Vaginal thrush can cause bleeding but it’s important that you work out whether the bleeding is light spotting or caused from the sores which thrush can be a result of thrush.
Vaginal thrush, also known as a yeast infection, is an incredibly uncomfortable condition which is caused by an overgrowth of the yeast, candida. Men can also get thrush in their groin area, and anyone can get it in the mouth, but it’s most common in the vagina and vulva.
If you’re reading this, you probably already have thrush and know just how uncomfortable of a condition it is! Your main symptoms are likely to be the below around your vulva and vagina:
- Itching and soreness
- Swelling and redness
- Sores and breaks in your skin
- Painful sex
- Painful urination
Most of these symptoms are caused by your discharge, of which you’ll have more than usual. If you have thrush, your discharge won’t have an odour. It’s important to remember that because if your discharge has a bad, fishy smell, then you might have something else like bacterial vaginosis.
If you have thrush outside of your normal menstrual cycle, you may experience some bleeding or spotting. We’ve provided some information on what sort of bleeding you’re experiencing and how you should act.
If you’re experiencing a very small amount of bleeding which is similar to the end of your period, you probably don’t have anything to worry about. Light spotting is fairly normal and occurs from time to time in a menstrual cycle.
Light bleeding is caused because yeast infections are a type of vaginitis, or vaginal inflammation.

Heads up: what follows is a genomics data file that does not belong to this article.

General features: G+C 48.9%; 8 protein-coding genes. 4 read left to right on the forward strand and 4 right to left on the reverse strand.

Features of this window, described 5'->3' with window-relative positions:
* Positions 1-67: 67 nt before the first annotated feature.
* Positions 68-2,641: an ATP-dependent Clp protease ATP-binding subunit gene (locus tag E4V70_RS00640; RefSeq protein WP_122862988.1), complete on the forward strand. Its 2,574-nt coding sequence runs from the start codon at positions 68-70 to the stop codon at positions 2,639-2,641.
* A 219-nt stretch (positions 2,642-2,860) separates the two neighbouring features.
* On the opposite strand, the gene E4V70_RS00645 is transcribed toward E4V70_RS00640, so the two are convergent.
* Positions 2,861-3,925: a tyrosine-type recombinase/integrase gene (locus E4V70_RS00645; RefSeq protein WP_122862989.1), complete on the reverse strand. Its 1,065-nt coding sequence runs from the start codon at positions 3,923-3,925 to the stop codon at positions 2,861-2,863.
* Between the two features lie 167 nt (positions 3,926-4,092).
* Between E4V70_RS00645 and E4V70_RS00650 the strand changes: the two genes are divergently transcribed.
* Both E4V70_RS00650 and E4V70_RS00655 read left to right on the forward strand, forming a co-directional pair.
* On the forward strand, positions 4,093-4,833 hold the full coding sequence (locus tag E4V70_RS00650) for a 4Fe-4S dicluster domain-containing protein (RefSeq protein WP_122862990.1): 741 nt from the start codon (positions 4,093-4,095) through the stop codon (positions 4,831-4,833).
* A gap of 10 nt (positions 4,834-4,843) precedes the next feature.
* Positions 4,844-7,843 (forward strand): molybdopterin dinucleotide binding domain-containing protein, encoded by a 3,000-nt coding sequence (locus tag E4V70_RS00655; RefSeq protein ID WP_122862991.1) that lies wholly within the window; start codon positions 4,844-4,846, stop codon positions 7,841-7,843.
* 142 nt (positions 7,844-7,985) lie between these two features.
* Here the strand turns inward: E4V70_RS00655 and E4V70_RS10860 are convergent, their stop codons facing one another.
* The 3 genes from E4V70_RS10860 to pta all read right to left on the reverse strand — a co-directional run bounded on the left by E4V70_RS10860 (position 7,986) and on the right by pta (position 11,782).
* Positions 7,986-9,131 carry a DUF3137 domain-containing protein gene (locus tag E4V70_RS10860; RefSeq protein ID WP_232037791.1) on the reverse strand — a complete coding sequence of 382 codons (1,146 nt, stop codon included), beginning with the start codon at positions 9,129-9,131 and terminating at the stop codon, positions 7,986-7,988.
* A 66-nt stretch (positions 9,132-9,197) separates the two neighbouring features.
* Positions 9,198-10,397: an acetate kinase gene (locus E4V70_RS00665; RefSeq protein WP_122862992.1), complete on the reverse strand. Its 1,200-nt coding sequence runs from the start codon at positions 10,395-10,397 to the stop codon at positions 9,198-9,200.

You may be seeing a little bright red blood when you wipe yourself after urinating. Thrush can cause some sores and splitting skin, especially if you have been itching. If you experience this, you may want to take a closer look with a mirror, so you know which areas to avoid.
You should also start patting yourself dry after urinating and using a little water to keep things as clean as possible until the main symptoms have cleared up.
It’s likely that it will take a few days for those sores to properly heal once the symptoms of thrush have cleared, so I recommend avoiding sex so your skin doesn’t split again.
Heavy bleeding when you have thrush isn’t normal. If this happens, you should visit a doctor as soon as possible.
If you’re experiencing bleeding or spotting when you have thrush, you may need to reassess your symptoms, because you might not have thrush. Other health conditions that can cause vaginal bleeding include:
- STIs like chlamydia and gonorrhea
- Trichomoniasis, a vaginal infection which also causes redness and infection around the vagina
- Bacterial vaginosis (BV), a vaginal infection which may cause a fishy odour
- A urinary tract infection (UTI) where you might see blood in your urine. You can find remedies for a UTI here.
- Kidney Stones
If you’re frequently spotting outside of your period, or if you see blood in your urine, you should visit your GP or doctor right away.
*The above article isn’t medical advice, it’s just advice from my experience. So if you’re worried, you should visit a GP.